Next morning dawned unfair; showery rain interspersed with brief flashes of sunshine. Still, it was enough to make us pack our rucksacks and head off into the peaty outer reaches of the Poisoned Glen. Hoping that by lunchtime we would be strung out on some classic route. An October sun beating down on our backs and a wheel of crows cawring our progress up the pale flanks of the cliff. Sadly it was not to be. We arrived in a soft drizzle with the rock painted  in a glistening sheen. Martin who was suffering with knee problems was not impressed nor enthused enough to tackle even a gentle V Diff. We turned around and headed out.

The cliffs of the Poisoned Glen resemble some of north Wales’s unfrequented backwaters, if the scale is a little bigger. Places like Yr Diffwys on Moel Hebog, The Craig Ysfa cliffs, some of the Mid Wales cliffs for example. In a way, coming here was certainly a bit of a bus-man’s holiday. It’s not as if there’s a shortage of big rambling vegetated cliffs back home!


Using the guidebook Harold Drasdo had gave me, we drove around the area looking for some more accessible crags that we might climb on which might be in condition, but every inland crag was pretty much the same. Dank and vegetated. We’re not having much luck here, still at least there are the quaint fishing villages and the surrounding countryside to explore.


The elegant Mount Errigal near the hostel appeared to have a Wind Farm planted on its flank. At least from memory I think it was Errigal?  Whichever mountain it was, you had to question why the politicians and planners allowed a wind farm to be sited on a unique mountain? However, entering Bunbeg which Harold had described as being a quiet little fishing village in his day-this is going back fifty years- the random spawl rather answered my question regarding planning laws. Here we were- in the middle of the Celtic Tiger boom era- and it appeared the planning laws had been ripped up and house building was being carried out along laissez faire lines.  Everywhere there were ‘Land for Sale’ signs and ugly modern dwellings were being thrown up.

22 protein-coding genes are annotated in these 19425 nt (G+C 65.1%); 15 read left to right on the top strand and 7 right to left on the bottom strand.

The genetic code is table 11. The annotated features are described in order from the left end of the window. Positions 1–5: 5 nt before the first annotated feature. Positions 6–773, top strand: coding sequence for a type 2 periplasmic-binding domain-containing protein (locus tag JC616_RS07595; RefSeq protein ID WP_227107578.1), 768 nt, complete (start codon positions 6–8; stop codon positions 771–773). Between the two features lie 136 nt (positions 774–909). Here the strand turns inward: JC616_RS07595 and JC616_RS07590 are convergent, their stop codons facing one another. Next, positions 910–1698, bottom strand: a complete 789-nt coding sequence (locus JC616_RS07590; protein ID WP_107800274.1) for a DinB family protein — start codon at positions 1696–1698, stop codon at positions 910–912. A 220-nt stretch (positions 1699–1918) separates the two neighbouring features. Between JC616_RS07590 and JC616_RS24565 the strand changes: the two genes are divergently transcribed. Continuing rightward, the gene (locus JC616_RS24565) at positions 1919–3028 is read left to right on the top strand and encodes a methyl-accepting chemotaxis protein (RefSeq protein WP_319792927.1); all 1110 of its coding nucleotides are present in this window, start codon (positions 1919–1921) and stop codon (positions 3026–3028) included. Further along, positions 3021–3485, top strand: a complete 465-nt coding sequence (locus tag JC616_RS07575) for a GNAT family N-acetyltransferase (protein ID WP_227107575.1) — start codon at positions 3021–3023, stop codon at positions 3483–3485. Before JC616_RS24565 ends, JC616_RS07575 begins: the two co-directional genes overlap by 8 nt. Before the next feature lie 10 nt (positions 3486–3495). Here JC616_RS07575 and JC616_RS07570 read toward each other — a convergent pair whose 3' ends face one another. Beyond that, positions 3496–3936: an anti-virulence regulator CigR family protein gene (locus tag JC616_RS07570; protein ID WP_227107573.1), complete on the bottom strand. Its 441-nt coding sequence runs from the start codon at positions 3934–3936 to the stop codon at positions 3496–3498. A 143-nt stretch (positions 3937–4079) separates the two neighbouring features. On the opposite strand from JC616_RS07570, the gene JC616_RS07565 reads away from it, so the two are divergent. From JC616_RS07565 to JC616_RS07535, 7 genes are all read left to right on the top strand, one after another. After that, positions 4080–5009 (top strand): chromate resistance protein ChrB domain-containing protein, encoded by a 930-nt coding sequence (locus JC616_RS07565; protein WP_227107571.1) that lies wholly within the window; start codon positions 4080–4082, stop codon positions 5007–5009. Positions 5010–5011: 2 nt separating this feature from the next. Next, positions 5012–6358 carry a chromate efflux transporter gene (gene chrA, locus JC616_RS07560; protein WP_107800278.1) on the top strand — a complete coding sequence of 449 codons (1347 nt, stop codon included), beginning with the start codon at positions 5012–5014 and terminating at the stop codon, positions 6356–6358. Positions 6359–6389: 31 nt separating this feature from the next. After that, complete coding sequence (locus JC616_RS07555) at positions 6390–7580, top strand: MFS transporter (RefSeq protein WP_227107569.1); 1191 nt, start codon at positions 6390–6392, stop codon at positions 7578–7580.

I’d seen this in Northern Scotland where traditional crofts and houses are being jettisoned in favour of modern bungalows and houses. Leaving villages speckled with empty traditional properties alongside new builds.


Coming from Wales which has strict planning laws which seek to protect and preserve the vernacular architecture, it appeared that in rural Ireland, it was every man for himself with the planners and politicians on an extended holiday. Later I was told from friends in Dublin that in many parts of rural Ireland, The planners, politicians, builders and developers all drink in the same bar if you catch my drift!



Bunbeg in the late 1940's...before the Celtic Tiger got its claws into it.

Our three day trip was-from a climbing perspective-a total disaster. We did play a lot of pool and drink a lot of Smethwicks; met some nice people and I did catch old friends in Howth near Dublin on the way home. However, I had to report back to the old Bradford Lad that our trip had sadly come to naught.

Not longer after, I wrote in a similar vein to this piece, about the perceived shortcomings of Donegal climbing compared to the mecca that is North Wales and not surprisingly, provoked the ire of local climbers who understandably, are extremely protective of their local cliffs and traditions.


Looking back it was undoubtedly the wrong time in the year to go with the wrong partner who was not in good nick and who would soon give up climbing because of his knee problems, and certainly, as far as travelling over there was concerned, the wrong embarkation point. I imagine climbing in the Poisoned Glen or on the sea cliffs of Donegal on a fine summer’s day must be a totally different experience. Who knows...I might get back there someday?